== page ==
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A History Of Western Public Law

Author: Bruno Aguilera-Barchet
Publisher: Springer
ISBN: 331911803X
Size: 38.91 MB
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The book outlines the historical development of Public Law and the state from ancient times to the modern day, offering an account of relevant events in parallel with a general historical background, establishing and explaining the relationships between political, religious, and economic events.

The Anarchy Of King Stephen S Reign

Author: Edmund King
Publisher: Clarendon Press
ISBN: 019159072X
Size: 55.34 MB
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The reign of King Stephen (1135-54) is famous as a period of weak government, as Stephen and his rival the Empress Matilda contended for power. This is a study of medieval kingship at its most vulnerable. It also shows how individuals and institutions enabled the monarchy to survive. A contemporary chronicler described the reign as "nineteen long winters in which Christ and his saints were asleep". Historians today refer to it simply as 'the Anarchy'. The weakness of government was the result of a disputed succession. Stephen lost control over Normandy, the Welsh marches, and much of the North. Contemporaries noted as signs of weakness the tyranny of the lords of castles, and the break-down of coinage. Stephen remained king for his lifetime, but leading churchmen and laymen negotiated a settlement whereby the crown passed to the Empress's son the future Henry II. This volume by leading scholars gives an original and up-to-date analysis of these major themes, and explains how the English monarchy was able to survive the Anarchy of King Stephen's reign.

Why Only Art Can Save Us

Author: Santiago Zabala
Publisher: Columbia University Press
ISBN: 0231544960
Size: 32.29 MB
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The state of emergency, according to thinkers such as Carl Schmidt, Walter Benjamin, and Giorgio Agamben, is at the heart of any theory of politics. But today the problem is not the crises that we do confront, which are often used by governments to legitimize themselves, but the ones that political realism stops us from recognizing as emergencies, from widespread surveillance to climate change to the systemic shocks of neoliberalism. We need a way of disrupting the existing order that can energize radical democratic action rather than reinforcing the status quo. In this provocative book, Santiago Zabala declares that in an age where the greatest emergency is the absence of emergency, only contemporary art’s capacity to alter reality can save us. Why Only Art Can Save Us advances a new aesthetics centered on the nature of the emergency that characterizes the twenty-first century. Zabala draws on Martin Heidegger’s distinction between works of art that rescue us from emergency and those that are rescuers into emergency. The former are a means of cultural politics, conservers of the status quo that conceal emergencies; the latter are disruptive events that thrust us into emergencies. Building on Arthur Danto, Jacques Rancière, and Gianni Vattimo, who made aesthetics more responsive to contemporary art, Zabala argues that works of art are not simply a means of elevating consumerism or contemplating beauty but are points of departure to change the world. Radical artists create works that disclose and demand active intervention in ongoing crises. Interpreting works of art that aim to propel us into absent emergencies, Zabala shows how art’s ability to create new realities is fundamental to the politics of radical democracy in the state of emergency that is the present.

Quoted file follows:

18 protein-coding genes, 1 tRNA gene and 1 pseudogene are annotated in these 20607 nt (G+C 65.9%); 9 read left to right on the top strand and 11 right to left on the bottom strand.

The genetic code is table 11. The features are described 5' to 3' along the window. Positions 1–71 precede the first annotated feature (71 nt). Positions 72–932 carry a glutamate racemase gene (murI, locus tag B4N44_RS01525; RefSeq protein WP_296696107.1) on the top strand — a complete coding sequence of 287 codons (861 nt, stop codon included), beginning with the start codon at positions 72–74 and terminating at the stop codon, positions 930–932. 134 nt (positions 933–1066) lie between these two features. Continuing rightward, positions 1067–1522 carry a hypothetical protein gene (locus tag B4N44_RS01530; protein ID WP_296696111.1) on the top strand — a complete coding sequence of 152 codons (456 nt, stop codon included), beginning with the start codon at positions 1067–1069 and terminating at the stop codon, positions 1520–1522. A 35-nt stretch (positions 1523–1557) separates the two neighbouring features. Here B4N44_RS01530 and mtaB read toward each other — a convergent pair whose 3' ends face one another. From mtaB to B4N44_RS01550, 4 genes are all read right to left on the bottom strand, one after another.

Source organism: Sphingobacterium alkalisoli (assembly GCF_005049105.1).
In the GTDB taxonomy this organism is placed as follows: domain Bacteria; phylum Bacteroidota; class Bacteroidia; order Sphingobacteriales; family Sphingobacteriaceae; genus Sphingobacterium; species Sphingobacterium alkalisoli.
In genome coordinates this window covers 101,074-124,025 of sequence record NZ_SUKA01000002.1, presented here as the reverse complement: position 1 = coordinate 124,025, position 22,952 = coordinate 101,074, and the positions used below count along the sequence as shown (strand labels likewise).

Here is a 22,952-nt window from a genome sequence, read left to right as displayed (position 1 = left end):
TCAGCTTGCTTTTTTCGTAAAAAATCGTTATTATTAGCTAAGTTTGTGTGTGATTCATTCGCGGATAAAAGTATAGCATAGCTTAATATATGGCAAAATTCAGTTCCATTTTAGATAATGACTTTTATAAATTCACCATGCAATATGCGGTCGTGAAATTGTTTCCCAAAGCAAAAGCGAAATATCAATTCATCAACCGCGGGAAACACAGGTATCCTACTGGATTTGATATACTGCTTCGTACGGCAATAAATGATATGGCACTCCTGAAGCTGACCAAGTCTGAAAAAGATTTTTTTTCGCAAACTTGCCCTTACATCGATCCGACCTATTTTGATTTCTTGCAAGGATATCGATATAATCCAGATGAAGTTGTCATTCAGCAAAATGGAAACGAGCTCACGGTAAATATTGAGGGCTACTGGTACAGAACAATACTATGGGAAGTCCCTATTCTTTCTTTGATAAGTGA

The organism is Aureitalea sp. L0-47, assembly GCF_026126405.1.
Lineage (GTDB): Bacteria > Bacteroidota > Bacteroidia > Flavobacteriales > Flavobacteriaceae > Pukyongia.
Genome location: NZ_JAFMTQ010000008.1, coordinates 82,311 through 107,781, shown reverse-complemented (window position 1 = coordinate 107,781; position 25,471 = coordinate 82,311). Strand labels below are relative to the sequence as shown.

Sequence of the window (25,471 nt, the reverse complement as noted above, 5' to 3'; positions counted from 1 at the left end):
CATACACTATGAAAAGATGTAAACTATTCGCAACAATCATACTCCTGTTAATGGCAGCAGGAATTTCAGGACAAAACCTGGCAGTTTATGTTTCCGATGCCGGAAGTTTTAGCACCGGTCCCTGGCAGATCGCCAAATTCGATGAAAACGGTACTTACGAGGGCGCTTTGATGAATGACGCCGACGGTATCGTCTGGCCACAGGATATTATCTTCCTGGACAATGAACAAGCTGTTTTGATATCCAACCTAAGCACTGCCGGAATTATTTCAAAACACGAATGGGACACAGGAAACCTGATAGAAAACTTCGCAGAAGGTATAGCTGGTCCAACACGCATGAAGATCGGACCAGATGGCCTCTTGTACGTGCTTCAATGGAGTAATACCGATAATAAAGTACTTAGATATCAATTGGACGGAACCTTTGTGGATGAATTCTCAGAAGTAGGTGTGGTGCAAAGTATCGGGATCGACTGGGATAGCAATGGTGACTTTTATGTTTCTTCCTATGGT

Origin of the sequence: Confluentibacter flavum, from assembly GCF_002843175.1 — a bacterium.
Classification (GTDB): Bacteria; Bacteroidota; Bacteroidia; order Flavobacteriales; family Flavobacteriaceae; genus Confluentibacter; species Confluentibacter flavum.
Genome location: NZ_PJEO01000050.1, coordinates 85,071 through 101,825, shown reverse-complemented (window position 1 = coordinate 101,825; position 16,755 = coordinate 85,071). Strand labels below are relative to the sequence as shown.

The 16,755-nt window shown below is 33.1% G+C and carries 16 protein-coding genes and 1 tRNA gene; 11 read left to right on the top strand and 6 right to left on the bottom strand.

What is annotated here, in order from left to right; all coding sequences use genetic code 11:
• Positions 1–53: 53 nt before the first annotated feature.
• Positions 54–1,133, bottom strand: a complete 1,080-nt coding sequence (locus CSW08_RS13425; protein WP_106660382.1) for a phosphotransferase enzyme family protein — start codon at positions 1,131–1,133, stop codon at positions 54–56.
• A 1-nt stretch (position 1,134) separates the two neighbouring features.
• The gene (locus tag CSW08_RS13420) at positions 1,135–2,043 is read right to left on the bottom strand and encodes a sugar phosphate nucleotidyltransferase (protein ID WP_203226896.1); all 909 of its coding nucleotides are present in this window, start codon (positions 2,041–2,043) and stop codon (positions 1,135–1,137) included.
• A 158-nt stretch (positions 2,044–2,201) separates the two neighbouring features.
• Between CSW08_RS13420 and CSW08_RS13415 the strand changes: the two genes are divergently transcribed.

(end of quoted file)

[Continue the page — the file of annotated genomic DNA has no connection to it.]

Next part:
Henry Iv Of France And The Politics Of Religion

Author: Nicola Mary Sutherland
Publisher: Intellect Books
ISBN: 9781841507019
Size: 62.94 MB
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Sutherland (retired, history, U. of London, Royal Holloway, UK) has written an impressively complete account of the complex history of religious issues during the reign of Henry IV of France. The chapters, which are organized around political events and issues, detail the intrigue and conflict between Catholic and Protestant in France before and after Henry is made king. In painstaking detail, the volumes discuss the Huguenots, the Catholic League, the role of the popes, the Civil War, Henry's conversion and the problems that resulted, and his rule of absolutism. The ceremony of Henry's conversion and Henry's relationship with Rome receive special attention. Distributed in the US by ISBS. Annotation (c)2003 Book News, Inc., Portland, OR (booknews.com).

Death In Hyde Park

Author: Robin Paige
Publisher: Penguin
ISBN: 1440621969
Size: 21.22 MB
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Coronation Day, 1902. Charles and Kate Sheridan are pleased to be at the crowning of their king. But when an anarchist accidentally blows himself up with a bomb meant for their monarch, Charles and Kate turn up a number of intriguing--and disturbing--questions. For example, what is mysterious, beautiful Charlotte Conway--editor of the anarchist newspaper where the dead man was employed--doing in the arms of expatriate author Jack London?